established around New York City. Each one had its mission.” The mission of any fortification in this
location would be the protection of New York Harbor. As early as 1856, a brigadier general and Chief
Engineer of the Army, Joseph Totten, provided an argument to the Flushing Journal about the
importance of strengthening the area from which war ships could enter New York Harbor from Long
Island Sound. His point of view as obviously considered by the War Department.
In 1857, appropriations were approved by Congress for the purchase of the Willets Point property
in order to establish “The Fort On Willets Point.” At that time, a Congressional Committee was called
upon to investigate the purchase and expenditure of an exorbitant $200,000 for 100 acres of land. The
government felt that this sum was too high a price for the land. In any case, the land was developed as a
fort and the adjoining swamp land was filled in to increase the size of the area. Preliminary plans for the
fort were drawn by an ingenious young member of the Corp of Engineers, Captain Robert E. Lee.
However, his plans were never put into effect.
In 1861, with the Battle of Fort Sumter, the fort became Camp Morgan, named after Edwin
Morgan, Governor of New York. The bustle of wartime recruiting and planning was felt within the fort
and the Bayside vicinity. New England sent its regiment of the 2nd Maine Infantry to the fort. The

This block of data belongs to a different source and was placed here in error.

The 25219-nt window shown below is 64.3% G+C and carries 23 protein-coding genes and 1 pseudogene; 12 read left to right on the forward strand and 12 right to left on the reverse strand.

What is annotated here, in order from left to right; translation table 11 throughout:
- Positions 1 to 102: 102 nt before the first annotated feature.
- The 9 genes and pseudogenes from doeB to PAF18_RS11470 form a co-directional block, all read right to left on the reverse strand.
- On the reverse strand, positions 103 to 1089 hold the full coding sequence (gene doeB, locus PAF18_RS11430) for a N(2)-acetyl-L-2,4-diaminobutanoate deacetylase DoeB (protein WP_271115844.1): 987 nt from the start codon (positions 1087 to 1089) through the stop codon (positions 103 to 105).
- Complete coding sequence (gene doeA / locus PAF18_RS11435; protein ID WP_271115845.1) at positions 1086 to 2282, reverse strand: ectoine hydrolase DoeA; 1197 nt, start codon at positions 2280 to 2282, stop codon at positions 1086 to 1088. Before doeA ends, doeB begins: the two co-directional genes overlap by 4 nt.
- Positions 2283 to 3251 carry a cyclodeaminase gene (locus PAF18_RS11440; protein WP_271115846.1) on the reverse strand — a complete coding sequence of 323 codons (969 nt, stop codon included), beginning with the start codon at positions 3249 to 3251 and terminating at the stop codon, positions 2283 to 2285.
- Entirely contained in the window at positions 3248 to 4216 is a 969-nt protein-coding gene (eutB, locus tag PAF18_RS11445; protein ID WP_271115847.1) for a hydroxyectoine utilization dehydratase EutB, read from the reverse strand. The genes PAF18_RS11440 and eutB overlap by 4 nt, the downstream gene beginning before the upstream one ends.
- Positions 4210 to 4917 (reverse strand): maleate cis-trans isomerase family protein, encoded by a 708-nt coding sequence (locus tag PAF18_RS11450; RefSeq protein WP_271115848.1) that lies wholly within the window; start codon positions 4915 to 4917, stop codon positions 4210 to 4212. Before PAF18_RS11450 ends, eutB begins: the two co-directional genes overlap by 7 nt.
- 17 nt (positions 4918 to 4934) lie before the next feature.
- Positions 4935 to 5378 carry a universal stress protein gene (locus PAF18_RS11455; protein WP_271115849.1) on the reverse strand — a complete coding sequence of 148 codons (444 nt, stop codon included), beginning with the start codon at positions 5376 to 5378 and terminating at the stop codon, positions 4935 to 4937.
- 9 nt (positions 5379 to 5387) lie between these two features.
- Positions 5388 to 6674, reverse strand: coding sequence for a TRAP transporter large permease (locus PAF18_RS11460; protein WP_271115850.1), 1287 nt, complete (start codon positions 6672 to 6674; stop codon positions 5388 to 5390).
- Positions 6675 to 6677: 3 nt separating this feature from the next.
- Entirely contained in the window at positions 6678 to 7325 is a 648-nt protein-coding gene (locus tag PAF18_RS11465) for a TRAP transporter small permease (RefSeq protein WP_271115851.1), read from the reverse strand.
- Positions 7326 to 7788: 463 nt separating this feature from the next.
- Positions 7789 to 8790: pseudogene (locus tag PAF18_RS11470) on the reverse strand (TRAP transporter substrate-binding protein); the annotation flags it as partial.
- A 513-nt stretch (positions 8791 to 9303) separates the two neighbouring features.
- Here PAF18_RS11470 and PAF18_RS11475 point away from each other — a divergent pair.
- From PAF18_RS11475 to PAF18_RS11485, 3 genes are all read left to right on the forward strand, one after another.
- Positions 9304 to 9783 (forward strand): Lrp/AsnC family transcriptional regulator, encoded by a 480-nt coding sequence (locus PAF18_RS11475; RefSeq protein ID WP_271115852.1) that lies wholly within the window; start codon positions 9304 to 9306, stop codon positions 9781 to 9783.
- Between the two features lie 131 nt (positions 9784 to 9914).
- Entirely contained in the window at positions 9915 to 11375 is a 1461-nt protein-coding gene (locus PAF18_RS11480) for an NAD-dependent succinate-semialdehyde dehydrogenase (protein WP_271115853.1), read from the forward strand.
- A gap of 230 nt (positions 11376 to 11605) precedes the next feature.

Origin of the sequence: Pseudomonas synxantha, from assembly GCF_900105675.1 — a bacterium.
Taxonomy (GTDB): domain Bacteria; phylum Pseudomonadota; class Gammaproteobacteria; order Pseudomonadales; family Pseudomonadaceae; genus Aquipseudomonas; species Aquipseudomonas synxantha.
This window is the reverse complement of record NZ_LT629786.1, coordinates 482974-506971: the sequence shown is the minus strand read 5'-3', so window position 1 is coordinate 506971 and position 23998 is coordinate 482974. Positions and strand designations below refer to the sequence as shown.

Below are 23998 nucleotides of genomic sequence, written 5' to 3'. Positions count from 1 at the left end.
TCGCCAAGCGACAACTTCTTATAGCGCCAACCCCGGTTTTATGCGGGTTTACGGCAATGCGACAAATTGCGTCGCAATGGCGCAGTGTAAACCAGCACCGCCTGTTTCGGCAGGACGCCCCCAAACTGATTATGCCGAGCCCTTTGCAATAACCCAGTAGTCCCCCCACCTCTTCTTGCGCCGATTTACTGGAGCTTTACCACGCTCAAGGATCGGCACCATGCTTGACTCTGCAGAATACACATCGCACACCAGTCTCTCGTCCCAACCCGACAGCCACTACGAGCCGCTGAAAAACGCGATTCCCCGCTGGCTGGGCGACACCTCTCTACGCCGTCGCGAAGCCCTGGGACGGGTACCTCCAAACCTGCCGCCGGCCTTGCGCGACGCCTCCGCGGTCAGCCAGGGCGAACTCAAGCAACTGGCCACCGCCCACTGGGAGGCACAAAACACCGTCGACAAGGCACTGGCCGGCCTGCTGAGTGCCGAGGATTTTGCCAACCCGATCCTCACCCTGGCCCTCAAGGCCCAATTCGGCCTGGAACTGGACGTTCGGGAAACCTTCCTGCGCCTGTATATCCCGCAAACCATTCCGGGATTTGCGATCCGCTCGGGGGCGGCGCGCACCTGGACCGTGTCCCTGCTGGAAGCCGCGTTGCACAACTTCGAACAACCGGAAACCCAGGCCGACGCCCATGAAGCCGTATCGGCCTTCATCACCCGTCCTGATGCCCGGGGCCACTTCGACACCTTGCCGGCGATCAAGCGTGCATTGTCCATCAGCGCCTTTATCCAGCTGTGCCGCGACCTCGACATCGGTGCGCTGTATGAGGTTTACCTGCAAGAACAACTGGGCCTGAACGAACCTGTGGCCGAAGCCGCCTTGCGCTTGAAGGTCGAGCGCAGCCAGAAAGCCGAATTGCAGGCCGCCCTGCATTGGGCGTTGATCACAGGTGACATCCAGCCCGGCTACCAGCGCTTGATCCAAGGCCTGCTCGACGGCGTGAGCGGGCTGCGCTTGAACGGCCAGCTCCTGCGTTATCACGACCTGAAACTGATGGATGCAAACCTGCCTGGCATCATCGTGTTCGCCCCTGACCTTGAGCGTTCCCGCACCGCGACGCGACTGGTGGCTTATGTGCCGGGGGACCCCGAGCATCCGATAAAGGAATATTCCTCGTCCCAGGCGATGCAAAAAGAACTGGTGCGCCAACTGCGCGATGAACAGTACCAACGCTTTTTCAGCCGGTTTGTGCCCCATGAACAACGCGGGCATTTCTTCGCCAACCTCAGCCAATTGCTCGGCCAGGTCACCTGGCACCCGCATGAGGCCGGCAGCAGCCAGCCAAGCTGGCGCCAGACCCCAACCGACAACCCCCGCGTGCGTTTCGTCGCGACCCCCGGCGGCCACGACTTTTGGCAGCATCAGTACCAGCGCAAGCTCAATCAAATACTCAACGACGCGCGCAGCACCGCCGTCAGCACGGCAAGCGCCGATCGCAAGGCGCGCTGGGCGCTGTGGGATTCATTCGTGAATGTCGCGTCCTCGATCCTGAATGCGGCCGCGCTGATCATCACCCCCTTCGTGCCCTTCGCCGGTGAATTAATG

regiment was followed by the 15th New York Volunteer Engineers who fostered a bad reputation in the
area due to their general rowdiness.
Later, the 65th New York Infantry, the famed United States Chassures, arrived at the fort followed
by the New York Rifles. The Corp of Engineers had only been formed in 1846 during the Mexican War,
but now, they were called upon to provide innovations in weaponry, warfare and defense.
Massive construction began on the fort in 1863. The entire peninsula enjoyed a vantage point of
about 80 feet above the water mark. In addition, the Army dug out a foundation that was 12 feet deep.
Under the leadership of Col. William Trowbridge, a local engineer from Astoria, 400 workers were hired
to construct the massive and innovative fort. The old fort itself has more than 15,000 granite blocks
weighing anywhere from 200 pounds to eight tons. These blocks were brought from the quarries of
Maine by ships and put into place and polished. Within the seawall, the walls are solid stone, with a
thickness of eight feet with casements protected by two foot thick wrought-iron shutters. A polished